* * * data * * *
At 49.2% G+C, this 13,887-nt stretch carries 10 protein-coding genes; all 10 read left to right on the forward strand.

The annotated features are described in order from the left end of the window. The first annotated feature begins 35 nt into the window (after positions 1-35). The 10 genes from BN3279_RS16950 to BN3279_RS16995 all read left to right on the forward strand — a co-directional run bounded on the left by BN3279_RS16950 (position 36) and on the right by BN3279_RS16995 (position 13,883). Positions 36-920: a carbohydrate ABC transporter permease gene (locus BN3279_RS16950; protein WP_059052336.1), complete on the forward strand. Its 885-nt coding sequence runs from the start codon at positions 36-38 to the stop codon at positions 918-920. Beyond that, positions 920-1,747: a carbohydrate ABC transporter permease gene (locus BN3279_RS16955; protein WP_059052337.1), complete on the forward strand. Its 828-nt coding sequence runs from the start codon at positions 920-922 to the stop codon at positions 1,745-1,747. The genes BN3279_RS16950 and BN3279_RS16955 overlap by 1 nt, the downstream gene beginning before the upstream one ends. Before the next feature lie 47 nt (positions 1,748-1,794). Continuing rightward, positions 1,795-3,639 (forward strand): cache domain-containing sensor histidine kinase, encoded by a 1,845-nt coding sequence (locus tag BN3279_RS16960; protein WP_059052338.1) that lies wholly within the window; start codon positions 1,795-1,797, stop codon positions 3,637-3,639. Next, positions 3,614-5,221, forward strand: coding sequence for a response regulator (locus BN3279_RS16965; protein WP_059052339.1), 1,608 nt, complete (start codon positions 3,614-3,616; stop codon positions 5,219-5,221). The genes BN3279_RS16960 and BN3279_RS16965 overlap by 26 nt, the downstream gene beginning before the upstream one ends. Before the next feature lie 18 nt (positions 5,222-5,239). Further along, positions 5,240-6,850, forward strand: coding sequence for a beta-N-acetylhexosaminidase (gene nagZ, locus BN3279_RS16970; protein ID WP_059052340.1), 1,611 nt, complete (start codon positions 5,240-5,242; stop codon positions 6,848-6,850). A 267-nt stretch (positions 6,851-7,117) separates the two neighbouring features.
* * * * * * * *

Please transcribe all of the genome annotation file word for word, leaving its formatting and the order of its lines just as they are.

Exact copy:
At 49.2% G+C, this 13,887-nt stretch carries 10 protein-coding genes; all 10 read left to right on the forward strand.

The annotated features are described in order from the left end of the window. The first annotated feature begins 35 nt into the window (after positions 1-35). The 10 genes from BN3279_RS16950 to BN3279_RS16995 all read left to right on the forward strand — a co-directional run bounded on the left by BN3279_RS16950 (position 36) and on the right by BN3279_RS16995 (position 13,883). Positions 36-920: a carbohydrate ABC transporter permease gene (locus BN3279_RS16950; protein WP_059052336.1), complete on the forward strand. Its 885-nt coding sequence runs from the start codon at positions 36-38 to the stop codon at positions 918-920. Beyond that, positions 920-1,747: a carbohydrate ABC transporter permease gene (locus BN3279_RS16955; protein WP_059052337.1), complete on the forward strand. Its 828-nt coding sequence runs from the start codon at positions 920-922 to the stop codon at positions 1,745-1,747. The genes BN3279_RS16950 and BN3279_RS16955 overlap by 1 nt, the downstream gene beginning before the upstream one ends. Before the next feature lie 47 nt (positions 1,748-1,794). Continuing rightward, positions 1,795-3,639 (forward strand): cache domain-containing sensor histidine kinase, encoded by a 1,845-nt coding sequence (locus tag BN3279_RS16960; protein WP_059052338.1) that lies wholly within the window; start codon positions 1,795-1,797, stop codon positions 3,637-3,639. Next, positions 3,614-5,221, forward strand: coding sequence for a response regulator (locus BN3279_RS16965; protein WP_059052339.1), 1,608 nt, complete (start codon positions 3,614-3,616; stop codon positions 5,219-5,221). The genes BN3279_RS16960 and BN3279_RS16965 overlap by 26 nt, the downstream gene beginning before the upstream one ends. Before the next feature lie 18 nt (positions 5,222-5,239). Further along, positions 5,240-6,850, forward strand: coding sequence for a beta-N-acetylhexosaminidase (gene nagZ, locus BN3279_RS16970; protein ID WP_059052340.1), 1,611 nt, complete (start codon positions 5,240-5,242; stop codon positions 6,848-6,850). A 267-nt stretch (positions 6,851-7,117) separates the two neighbouring features.